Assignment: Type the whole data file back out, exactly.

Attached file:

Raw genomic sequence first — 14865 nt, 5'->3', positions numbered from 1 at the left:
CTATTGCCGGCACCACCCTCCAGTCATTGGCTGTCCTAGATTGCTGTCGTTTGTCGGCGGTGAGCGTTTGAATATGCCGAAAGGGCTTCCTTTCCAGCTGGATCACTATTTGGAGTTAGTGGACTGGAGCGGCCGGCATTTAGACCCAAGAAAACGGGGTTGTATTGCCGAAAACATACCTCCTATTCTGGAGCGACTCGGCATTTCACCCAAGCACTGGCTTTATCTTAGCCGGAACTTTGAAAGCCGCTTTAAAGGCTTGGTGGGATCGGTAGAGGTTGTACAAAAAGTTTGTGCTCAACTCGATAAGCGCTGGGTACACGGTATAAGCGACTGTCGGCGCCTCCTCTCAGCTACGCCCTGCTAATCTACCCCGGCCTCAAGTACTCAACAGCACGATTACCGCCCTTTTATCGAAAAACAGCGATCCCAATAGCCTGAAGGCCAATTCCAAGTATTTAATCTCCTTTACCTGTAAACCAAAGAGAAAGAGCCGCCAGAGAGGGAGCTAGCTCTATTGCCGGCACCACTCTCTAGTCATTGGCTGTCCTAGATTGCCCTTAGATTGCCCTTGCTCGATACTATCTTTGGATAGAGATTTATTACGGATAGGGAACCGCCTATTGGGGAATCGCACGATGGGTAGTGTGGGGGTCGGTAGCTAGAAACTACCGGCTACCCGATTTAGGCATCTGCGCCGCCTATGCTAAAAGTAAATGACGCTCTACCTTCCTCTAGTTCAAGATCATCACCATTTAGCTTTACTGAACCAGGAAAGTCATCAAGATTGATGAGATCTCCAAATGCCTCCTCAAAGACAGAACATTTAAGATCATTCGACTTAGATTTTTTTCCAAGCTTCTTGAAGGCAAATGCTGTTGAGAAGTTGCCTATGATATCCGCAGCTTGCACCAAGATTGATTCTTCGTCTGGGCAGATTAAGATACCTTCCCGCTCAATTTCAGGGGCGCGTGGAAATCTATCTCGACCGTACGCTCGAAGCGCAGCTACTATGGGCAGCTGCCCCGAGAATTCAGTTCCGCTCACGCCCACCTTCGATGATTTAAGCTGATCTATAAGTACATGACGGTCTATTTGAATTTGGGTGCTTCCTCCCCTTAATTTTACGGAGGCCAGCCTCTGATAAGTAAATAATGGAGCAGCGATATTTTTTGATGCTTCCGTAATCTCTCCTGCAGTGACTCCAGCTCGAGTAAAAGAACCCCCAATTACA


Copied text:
Raw genomic sequence first — 14865 nt, 5'->3', positions numbered from 1 at the left:
CTATTGCCGGCACCACCCTCCAGTCATTGGCTGTCCTAGATTGCTGTCGTTTGTCGGCGGTGAGCGTTTGAATATGCCGAAAGGGCTTCCTTTCCAGCTGGATCACTATTTGGAGTTAGTGGACTGGAGCGGCCGGCATTTAGACCCAAGAAAACGGGGTTGTATTGCCGAAAACATACCTCCTATTCTGGAGCGACTCGGCATTTCACCCAAGCACTGGCTTTATCTTAGCCGGAACTTTGAAAGCCGCTTTAAAGGCTTGGTGGGATCGGTAGAGGTTGTACAAAAAGTTTGTGCTCAACTCGATAAGCGCTGGGTACACGGTATAAGCGACTGTCGGCGCCTCCTCTCAGCTACGCCCTGCTAATCTACCCCGGCCTCAAGTACTCAACAGCACGATTACCGCCCTTTTATCGAAAAACAGCGATCCCAATAGCCTGAAGGCCAATTCCAAGTATTTAATCTCCTTTACCTGTAAACCAAAGAGAAAGAGCCGCCAGAGAGGGAGCTAGCTCTATTGCCGGCACCACTCTCTAGTCATTGGCTGTCCTAGATTGCCCTTAGATTGCCCTTGCTCGATACTATCTTTGGATAGAGATTTATTACGGATAGGGAACCGCCTATTGGGGAATCGCACGATGGGTAGTGTGGGGGTCGGTAGCTAGAAACTACCGGCTACCCGATTTAGGCATCTGCGCCGCCTATGCTAAAAGTAAATGACGCTCTACCTTCCTCTAGTTCAAGATCATCACCATTTAGCTTTACTGAACCAGGAAAGTCATCAAGATTGATGAGATCTCCAAATGCCTCCTCAAAGACAGAACATTTAAGATCATTCGACTTAGATTTTTTTCCAAGCTTCTTGAAGGCAAATGCTGTTGAGAAGTTGCCTATGATATCCGCAGCTTGCACCAAGATTGATTCTTCGTCTGGGCAGATTAAGATACCTTCCCGCTCAATTTCAGGGGCGCGTGGAAATCTATCTCGACCGTACGCTCGAAGCGCAGCTACTATGGGCAGCTGCCCCGAGAATTCAGTTCCGCTCACGCCCACCTTCGATGATTTAAGCTGATCTATAAGTACATGACGGTCTATTTGAATTTGGGTGCTTCCTCCCCTTAATTTTACGGAGGCCAGCCTCTGATAAGTAAATAATGGAGCAGCGATATTTTTTGATGCTTCCGTAATCTCTCCTGCAGTGACTCCAGCTCGAGTAAAAGAACCCCCAATTACA